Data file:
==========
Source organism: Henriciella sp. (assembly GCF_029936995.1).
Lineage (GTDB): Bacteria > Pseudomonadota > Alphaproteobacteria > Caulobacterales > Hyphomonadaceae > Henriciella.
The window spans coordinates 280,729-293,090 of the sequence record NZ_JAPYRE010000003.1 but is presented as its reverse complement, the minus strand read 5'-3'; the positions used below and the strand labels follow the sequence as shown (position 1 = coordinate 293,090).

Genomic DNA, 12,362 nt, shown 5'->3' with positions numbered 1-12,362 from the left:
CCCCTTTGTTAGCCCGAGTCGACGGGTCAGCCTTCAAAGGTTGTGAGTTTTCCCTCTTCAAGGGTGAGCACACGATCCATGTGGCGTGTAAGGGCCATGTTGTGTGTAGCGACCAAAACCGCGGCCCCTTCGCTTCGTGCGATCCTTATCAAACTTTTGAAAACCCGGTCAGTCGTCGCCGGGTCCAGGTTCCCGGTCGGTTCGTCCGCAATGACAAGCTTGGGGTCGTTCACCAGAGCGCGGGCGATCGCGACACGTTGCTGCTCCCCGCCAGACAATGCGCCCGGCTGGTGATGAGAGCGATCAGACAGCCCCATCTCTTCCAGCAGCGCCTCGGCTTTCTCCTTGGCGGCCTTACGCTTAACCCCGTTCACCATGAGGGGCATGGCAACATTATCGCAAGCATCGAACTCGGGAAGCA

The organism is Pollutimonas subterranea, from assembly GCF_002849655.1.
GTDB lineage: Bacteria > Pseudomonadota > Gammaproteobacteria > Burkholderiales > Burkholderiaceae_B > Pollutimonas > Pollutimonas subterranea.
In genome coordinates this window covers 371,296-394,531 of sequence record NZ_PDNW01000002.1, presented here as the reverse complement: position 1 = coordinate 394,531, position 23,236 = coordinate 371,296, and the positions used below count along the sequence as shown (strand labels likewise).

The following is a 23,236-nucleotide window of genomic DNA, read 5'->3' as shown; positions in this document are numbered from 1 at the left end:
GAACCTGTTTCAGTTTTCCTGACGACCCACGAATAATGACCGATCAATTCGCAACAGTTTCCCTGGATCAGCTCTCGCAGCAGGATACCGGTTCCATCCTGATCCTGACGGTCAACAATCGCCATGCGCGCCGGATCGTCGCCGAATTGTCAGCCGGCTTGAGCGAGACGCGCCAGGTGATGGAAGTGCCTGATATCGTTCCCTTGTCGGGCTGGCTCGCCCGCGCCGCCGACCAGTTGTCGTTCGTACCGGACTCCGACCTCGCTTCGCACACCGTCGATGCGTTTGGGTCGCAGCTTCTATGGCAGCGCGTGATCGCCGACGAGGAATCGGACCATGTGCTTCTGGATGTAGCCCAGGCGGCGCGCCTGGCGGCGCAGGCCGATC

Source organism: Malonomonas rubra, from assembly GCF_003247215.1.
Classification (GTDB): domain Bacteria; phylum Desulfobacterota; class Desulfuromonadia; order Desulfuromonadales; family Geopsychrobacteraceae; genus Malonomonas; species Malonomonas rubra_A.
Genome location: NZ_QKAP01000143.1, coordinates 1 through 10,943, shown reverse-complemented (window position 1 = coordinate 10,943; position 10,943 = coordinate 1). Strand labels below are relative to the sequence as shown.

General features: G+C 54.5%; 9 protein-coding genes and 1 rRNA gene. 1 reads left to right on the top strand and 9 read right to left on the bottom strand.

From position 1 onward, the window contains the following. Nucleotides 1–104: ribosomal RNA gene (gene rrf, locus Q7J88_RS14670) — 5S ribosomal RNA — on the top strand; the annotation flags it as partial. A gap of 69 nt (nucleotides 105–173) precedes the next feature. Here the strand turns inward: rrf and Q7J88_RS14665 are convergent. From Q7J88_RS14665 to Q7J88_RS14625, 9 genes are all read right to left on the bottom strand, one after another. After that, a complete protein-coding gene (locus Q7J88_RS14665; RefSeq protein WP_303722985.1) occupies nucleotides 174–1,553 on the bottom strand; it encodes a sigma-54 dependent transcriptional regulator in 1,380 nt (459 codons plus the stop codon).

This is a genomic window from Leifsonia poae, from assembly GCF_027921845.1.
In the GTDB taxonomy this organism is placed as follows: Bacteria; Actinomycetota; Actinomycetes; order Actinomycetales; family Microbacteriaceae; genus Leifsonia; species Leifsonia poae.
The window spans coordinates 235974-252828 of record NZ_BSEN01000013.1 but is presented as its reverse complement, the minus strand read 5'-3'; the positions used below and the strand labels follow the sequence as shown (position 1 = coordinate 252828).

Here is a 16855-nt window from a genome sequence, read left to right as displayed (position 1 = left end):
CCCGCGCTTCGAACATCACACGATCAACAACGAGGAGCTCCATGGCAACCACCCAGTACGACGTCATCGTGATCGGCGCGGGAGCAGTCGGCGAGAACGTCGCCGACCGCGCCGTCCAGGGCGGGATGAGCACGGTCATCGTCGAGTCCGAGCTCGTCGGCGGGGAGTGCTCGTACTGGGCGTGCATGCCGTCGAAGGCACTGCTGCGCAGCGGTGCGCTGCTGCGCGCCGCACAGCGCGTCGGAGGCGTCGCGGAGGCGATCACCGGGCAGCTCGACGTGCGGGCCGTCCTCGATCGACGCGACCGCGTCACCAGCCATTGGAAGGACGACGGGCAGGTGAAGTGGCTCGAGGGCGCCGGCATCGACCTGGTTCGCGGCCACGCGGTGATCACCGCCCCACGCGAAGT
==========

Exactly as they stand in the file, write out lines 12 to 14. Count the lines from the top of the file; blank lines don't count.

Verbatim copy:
Classification (GTDB): domain Bacteria; phylum Desulfobacterota; class Desulfuromonadia; order Desulfuromonadales; family Geopsychrobacteraceae; genus Malonomonas; species Malonomonas rubra_A.
Genome location: NZ_QKAP01000143.1, coordinates 1 through 10,943, shown reverse-complemented (window position 1 = coordinate 10,943; position 10,943 = coordinate 1). Strand labels below are relative to the sequence as shown.

General features: G+C 54.5%; 9 protein-coding genes and 1 rRNA gene. 1 reads left to right on the top strand and 9 read right to left on the bottom strand.